Why are my mobile photos rubbish?

March 28, 2023  •  Leave a Comment

Hello there, and welcome to my first blog.

There is an increasing use of mobile phone images used on a daily basis for business. Reasons are fairly straight forward, you already have one, quick to use and straight to social media feeds. So why do your mobile images look so bad after spending a fortune on your new phone?

First off let's praise the mobile phone, a pocket computer that can put you in touch with family and friends anywhere in the world, keep you on track with maps, video calls, take photos and the font of most of humanities knowledge available at the click of a virtual button.

Mobile manufacturers spends countless millions on improving the camera specifications every year to persuade you to part with your hard earned cash. I believe Apple has over 800 staff working on the camera alone. A major investment. So why are some of the photos you take for your family or business not so great?

Let's look at how they take a photo. The Camera sensor in a modern mobile is about 1cm (ish) with multiple lenses and they headline the sales pitch with massive megapixels. But is more better? Imagine a pixel as a bucket that catches light. The bigger the bucket, the more light it can capture, the more light, the higher quality image. So the larger the sensor, the better right? Maybe...

Mobile phones use computational photography to gather light in as many pixel sites and combine them to form an image. However, when the light is not bright e.g. in the evening or inside a building your phone will try to compensate for the low light.

It does this in a couple of ways.

One, it will slow the shutter speed down so low that blur will occur unless the phone is really steady and your subject is also rock steady.

The other way is to supercharge the sensor to make it more sensitive to light, the trade off with increasing what is known as the ISO sensitivity, is to introduce digital noise which again degrades and softens the image.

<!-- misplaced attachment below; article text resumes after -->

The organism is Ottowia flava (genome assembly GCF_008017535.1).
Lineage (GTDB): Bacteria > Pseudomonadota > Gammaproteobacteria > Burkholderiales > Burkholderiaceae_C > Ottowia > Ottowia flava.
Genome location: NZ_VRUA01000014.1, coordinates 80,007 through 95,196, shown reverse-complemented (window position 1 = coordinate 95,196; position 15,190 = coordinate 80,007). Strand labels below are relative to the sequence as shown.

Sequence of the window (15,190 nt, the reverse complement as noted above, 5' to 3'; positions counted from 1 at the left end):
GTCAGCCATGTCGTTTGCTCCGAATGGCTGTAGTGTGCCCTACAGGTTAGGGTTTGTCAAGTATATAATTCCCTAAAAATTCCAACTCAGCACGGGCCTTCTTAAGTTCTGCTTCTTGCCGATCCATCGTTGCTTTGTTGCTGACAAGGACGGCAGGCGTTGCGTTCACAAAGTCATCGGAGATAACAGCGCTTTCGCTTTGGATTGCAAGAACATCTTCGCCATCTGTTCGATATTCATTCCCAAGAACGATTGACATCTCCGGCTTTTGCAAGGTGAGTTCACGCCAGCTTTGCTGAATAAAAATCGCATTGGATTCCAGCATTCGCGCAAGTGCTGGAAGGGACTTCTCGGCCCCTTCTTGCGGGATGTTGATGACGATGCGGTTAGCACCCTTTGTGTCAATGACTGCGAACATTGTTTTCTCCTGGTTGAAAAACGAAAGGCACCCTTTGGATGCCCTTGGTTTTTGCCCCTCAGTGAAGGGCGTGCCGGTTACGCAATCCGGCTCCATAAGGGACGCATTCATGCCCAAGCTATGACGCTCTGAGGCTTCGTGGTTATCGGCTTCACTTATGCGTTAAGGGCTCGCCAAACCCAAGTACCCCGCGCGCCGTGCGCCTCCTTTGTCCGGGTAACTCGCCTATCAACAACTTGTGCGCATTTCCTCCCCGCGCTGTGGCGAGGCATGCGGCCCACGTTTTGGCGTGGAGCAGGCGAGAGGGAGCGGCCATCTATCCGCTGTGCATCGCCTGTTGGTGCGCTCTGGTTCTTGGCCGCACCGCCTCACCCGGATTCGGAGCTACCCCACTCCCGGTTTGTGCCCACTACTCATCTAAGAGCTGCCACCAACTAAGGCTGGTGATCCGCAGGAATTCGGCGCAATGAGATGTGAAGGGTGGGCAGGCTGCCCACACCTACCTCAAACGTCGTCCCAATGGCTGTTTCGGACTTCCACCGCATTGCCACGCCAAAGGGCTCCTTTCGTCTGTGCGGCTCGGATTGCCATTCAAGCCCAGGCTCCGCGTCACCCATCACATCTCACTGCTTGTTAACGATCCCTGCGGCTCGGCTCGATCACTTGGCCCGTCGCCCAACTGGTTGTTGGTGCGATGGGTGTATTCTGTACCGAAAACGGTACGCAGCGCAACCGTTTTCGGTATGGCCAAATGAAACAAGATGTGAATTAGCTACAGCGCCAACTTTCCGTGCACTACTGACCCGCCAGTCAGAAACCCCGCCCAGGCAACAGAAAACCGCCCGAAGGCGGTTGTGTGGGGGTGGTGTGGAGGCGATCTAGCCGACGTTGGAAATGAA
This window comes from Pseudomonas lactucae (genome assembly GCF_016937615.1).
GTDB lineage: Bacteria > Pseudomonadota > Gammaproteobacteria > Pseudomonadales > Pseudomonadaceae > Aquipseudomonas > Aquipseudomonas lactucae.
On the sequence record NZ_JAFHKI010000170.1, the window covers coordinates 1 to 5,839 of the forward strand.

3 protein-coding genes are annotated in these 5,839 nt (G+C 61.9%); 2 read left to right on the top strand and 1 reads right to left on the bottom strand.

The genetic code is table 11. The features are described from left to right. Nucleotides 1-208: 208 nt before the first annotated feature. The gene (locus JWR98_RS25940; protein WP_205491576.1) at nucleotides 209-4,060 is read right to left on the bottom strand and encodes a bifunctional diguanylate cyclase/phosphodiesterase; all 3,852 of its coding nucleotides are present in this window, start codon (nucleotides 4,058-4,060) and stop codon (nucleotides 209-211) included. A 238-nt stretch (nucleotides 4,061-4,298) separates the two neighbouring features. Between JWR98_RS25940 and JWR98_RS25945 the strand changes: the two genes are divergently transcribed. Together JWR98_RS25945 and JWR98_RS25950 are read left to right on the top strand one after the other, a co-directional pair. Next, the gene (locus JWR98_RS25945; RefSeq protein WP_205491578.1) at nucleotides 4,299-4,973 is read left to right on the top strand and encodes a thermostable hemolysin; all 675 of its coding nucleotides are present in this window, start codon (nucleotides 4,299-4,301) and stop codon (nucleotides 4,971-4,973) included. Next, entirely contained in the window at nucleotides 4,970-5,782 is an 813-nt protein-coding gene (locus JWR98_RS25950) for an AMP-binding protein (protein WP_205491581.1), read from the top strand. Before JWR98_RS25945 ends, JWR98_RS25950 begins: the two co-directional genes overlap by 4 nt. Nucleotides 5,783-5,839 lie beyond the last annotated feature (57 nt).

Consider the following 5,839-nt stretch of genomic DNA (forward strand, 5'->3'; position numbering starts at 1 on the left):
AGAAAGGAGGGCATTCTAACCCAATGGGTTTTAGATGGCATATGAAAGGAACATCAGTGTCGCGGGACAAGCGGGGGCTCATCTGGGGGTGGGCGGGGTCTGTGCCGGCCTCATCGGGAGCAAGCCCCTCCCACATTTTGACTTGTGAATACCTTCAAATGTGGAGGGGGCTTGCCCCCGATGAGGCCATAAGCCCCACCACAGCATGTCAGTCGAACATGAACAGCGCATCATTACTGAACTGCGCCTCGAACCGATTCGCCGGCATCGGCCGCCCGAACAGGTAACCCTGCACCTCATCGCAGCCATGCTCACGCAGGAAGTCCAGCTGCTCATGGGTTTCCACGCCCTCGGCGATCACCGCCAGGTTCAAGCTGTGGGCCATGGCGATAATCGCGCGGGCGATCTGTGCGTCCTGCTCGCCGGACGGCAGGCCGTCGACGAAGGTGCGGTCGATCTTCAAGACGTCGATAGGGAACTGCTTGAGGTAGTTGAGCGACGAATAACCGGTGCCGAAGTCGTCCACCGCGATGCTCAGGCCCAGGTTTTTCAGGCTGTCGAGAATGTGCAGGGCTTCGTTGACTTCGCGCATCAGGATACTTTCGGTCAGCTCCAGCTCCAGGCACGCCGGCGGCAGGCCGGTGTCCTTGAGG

If you're outside on a sunny day you're golden, with plenty of light the mobile camera will not be stressed, every setting will be nominal and you get great results.

The sensor in an actual camera is much larger in size and in most cases with less megapixels, captures more light, generating higher quality results, especially indoors.

So how can you get better results with your phone? Simple really, and I'm sure you have guessed, either steady the phone and subject or get more light, preferably both.

There is an increasing market online for constant light sources that can range from a few pounds on Amazon (other outlets are available) for a small unit, to eye watering, bank balance busting solutions from the likes of Kino Flo. 

So what do you look out for when you're buying? First, ensure the lights are safe as there are some out there that may not fully conform to UK safety specs, so buy from a reputable dealer. Ensure the lights, usually LED, are daylight balanced for accurate colours. A fair few come as RGB enabled so allow for different lighting effects. (I would keep clear of the large curly light bulb type as they're a bit rubbish).

The larger the subject the more powerful the light will have to be. You're not going to light up a person with a small torch but you do not
require a massive light set up if you're photographing the likes of jewellery.

You can also make the light source larger by placing it in what is called a soft box, this diffuses the light making it larger and less harsh.

The other solution is to hire a photographer who knows their camera system inside out as a trade tool and is knowledgeable about lighting.

On that note thanks for staying till the end, hope that helped a bit.

Next time I will have a go at how to get the best out of your mobile camera.

Regards, Dave


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